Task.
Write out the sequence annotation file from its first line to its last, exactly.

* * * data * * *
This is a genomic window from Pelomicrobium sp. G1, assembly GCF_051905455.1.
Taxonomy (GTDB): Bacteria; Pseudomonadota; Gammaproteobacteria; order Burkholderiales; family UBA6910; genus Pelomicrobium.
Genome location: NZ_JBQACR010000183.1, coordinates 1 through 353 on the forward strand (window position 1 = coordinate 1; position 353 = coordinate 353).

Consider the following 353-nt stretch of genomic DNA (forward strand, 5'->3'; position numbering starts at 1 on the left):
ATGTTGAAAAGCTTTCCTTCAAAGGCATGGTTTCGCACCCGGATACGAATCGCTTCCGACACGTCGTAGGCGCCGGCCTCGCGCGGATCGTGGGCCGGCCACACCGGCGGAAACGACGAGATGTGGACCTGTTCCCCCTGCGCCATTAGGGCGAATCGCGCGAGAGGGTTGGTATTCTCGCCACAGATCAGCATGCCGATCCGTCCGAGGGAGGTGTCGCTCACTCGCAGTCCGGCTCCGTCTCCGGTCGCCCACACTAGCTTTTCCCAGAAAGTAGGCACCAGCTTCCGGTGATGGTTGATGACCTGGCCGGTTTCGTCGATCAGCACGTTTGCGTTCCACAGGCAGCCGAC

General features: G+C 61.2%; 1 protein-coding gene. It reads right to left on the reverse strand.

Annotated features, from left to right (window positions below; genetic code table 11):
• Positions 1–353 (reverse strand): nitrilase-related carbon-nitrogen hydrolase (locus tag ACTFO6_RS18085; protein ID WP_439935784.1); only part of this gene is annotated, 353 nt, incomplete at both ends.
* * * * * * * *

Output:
This is a genomic window from Pelomicrobium sp. G1, assembly GCF_051905455.1.
Taxonomy (GTDB): Bacteria; Pseudomonadota; Gammaproteobacteria; order Burkholderiales; family UBA6910; genus Pelomicrobium.
Genome location: NZ_JBQACR010000183.1, coordinates 1 through 353 on the forward strand (window position 1 = coordinate 1; position 353 = coordinate 353).

Consider the following 353-nt stretch of genomic DNA (forward strand, 5'->3'; position numbering starts at 1 on the left):
ATGTTGAAAAGCTTTCCTTCAAAGGCATGGTTTCGCACCCGGATACGAATCGCTTCCGACACGTCGTAGGCGCCGGCCTCGCGCGGATCGTGGGCCGGCCACACCGGCGGAAACGACGAGATGTGGACCTGTTCCCCCTGCGCCATTAGGGCGAATCGCGCGAGAGGGTTGGTATTCTCGCCACAGATCAGCATGCCGATCCGTCCGAGGGAGGTGTCGCTCACTCGCAGTCCGGCTCCGTCTCCGGTCGCCCACACTAGCTTTTCCCAGAAAGTAGGCACCAGCTTCCGGTGATGGTTGATGACCTGGCCGGTTTCGTCGATCAGCACGTTTGCGTTCCACAGGCAGCCGAC

General features: G+C 61.2%; 1 protein-coding gene. It reads right to left on the reverse strand.

Annotated features, from left to right (window positions below; genetic code table 11):
• Positions 1–353 (reverse strand): nitrilase-related carbon-nitrogen hydrolase (locus tag ACTFO6_RS18085; protein ID WP_439935784.1); only part of this gene is annotated, 353 nt, incomplete at both ends.